Plaintiff testified that as a result of discussions with his wife about how the improvements would be paid for, he "assumed" and "expected" to own the property jointly after the improvements were made. They discussed changing the deed to include his name. He requested that his name be put on the deed and his wife "informed me that she did have the deed changed." Later plaintiff discovered that defendant had merely changed her name on the deed from her prior married name to that of "Wright." Plaintiff, however conceded that when he made the improvements he knew that the house was titled in his wife's name. Plaintiff also testified that "the statement about sharing the house was made before we were married." He said, "Our disagreement over the property did lead to our marital problems." Both went to marriage counseling sessions, but ultimately the parties separated on 24 November 1976.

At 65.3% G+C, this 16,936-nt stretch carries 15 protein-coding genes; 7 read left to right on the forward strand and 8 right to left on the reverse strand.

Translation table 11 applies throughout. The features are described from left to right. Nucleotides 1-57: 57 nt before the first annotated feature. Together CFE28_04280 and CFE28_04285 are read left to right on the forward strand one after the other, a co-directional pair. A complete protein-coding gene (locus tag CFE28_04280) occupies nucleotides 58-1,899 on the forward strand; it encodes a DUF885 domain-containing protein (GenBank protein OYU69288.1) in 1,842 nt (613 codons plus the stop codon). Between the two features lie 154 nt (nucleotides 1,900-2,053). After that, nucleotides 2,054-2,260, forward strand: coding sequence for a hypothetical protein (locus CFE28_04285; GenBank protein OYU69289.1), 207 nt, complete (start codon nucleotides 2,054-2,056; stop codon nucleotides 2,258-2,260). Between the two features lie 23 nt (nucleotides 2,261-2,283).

Defendant testified that plaintiff "came up with the idea of remodeling my house to make it bigger" because they were unable to find another house that satisfied him. She told him, "Well if that is what you want, you know, okay." She denied ever promising him "anything concerning the house," saying, "No, I never made any statement concerning joint ownership of the house." She executed a will devising the home to plaintiff for life with remainder to her daughter. When she showed plaintiff the will "he did not like the wording. He got mad about it. He complained that his boys would not get anything out of the house. He left me for the last time the day after Thanksgiving in 1976. When he left, he had `cleaned house.' No, he did not take any of my things. Yes, he did take furniture." Defendant did not deny that plaintiff had made substantial improvements on her home. She did "agree with him to make the improvements ... after we had discussed the possibility of purchasing a bigger house together," but she "did not promise him anything," and "he did not ask or mention anything about putting his name on the deed." She agreed, however, that the "main problem in the marriage concerned putting his name on the deed."